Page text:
A manifesto and photos apparently posted online by the Charleston church massacre suspect explains his apparent motivations for the racist attack: "I have no choice."
The text file was uploaded to a website called "lastrhodesian," a domain which appears to have been registered early this year, by someone using the name Dylann Storm Roof.
A law enforcement source told CBS News that investigators were aware of the online manifesto and were looking into its legitimacy and its contents.
The 21-year-old is alleged to have entered the Emanuel African Methodist Episcopal Church Church in Charleston, S.C. on Thursday and killed nine people, including a State Senator.
In the text document, Roof appears to write about his alleged plot, including why he picked Charleston as the site for the attack:
"I have no choice. I am not in the position to, alone, go into the ghetto and fight. I chose Charleston because it is most historic city in my state, and at one time had the highest ratio of blacks to Whites in the country."
[NOTE: All quotes are reproduced sic.]
The diatribe laments the lack of others willing to espouse extremist views in South Carolina: "We have no skinheads, no real KKK, no one doing anything but talking on the internet. Well someone has to have the bravery to take it to the real world, and I guess that has to be me."
Nine people were fatally shot at the historic black church, including State Sen. Clementa Pinckney, 41, a pastor at the church; Cynthia Hurd, 54; Tywanza Sanders, 26; Myra Thompson, 59; Ethel Lance, 70; Susie Jackson, 87; and the reverends DePayne Middleton Doctor, 49; Sharonda Singleton, 45; and Daniel Simmons Sr., 74.
The manifesto, as it has been referred to, opens with Roof's insistence that "I was not raised in a racist home or environment," and that his attitude towards racism was "truly awakened" by the Trayvon Martin case. [In 2012, George Zimmerman shot and killed the 17-year-old high school student in Sanford, Florida, later using the state's "Stand Your Ground" law in his defense.]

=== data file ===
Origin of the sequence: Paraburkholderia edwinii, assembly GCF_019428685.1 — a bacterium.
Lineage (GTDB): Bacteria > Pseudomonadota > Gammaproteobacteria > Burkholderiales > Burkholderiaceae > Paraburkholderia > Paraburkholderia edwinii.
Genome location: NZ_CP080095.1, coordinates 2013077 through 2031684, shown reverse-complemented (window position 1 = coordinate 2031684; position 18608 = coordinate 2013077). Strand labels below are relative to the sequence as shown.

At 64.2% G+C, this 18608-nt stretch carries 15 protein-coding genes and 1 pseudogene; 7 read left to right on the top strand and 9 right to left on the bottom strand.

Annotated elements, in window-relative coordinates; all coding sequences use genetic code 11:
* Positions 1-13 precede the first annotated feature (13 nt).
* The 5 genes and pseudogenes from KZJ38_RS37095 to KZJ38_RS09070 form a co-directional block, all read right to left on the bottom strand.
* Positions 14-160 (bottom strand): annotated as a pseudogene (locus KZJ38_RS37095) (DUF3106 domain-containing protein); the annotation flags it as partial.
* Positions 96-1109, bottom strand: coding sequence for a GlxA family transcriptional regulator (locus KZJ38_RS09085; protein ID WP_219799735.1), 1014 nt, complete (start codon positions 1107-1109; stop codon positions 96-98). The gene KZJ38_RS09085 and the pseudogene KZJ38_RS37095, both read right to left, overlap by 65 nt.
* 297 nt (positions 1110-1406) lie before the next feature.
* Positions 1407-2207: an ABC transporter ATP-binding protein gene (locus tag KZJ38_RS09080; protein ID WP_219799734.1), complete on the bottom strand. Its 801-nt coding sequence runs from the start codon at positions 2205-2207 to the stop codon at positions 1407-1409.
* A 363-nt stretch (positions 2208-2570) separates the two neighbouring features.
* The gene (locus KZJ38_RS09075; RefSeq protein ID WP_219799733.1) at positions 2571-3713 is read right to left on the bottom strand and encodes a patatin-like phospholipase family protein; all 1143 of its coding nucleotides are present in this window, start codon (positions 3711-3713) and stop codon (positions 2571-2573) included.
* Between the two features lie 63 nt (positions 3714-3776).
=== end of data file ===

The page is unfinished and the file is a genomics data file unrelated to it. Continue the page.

Roof writes that he began looking up "black on White crime" and found the website for the Council of Conservative Citizens, a group which advocates against "race mixing." Further Internet searches about minorities in the U.S. and Europe, he says, made him "completely racially aware."
His document then breaks down views on non-white races, which he claims threaten whites in America, with blacks being "the biggest problem."
"Black people are racially aware almost from birth, but White people on average dont think about race in their daily lives. And this is our problem. We need to and have to."
He blames history classes in schools' teaching that whites dominated other races for giving whites "a subconscious White superiority complex ... But of course I dont deny that we are in fact superior."
The text also disparages Jews, Hispanics and East Asians, though he credits the latter by saying they are "by nature very racist and could be great allies of the White race."
The author of the website declares that he hates the sight of the American flag, and calls patriotism "a joke."
The manifesto ends with an apology for any typos, and calling on other "great White minds" to take up where he left off.
Roof was arrested on Friday in Shelby, N.C. He has so far been charged with nine counts of murder and weapon possession and is being held on $1 million bond.
Joey Meek, an acquaintance of Roof's, told CBS News that Roof told him he wanted "to start a civil war." In photos posted on Facebook, Roof is seen wearing a jacket bearing white supremacist labels, and posing on a car with a Confederate flag license plate.
The FBI is probing the case as a possible hate crime.
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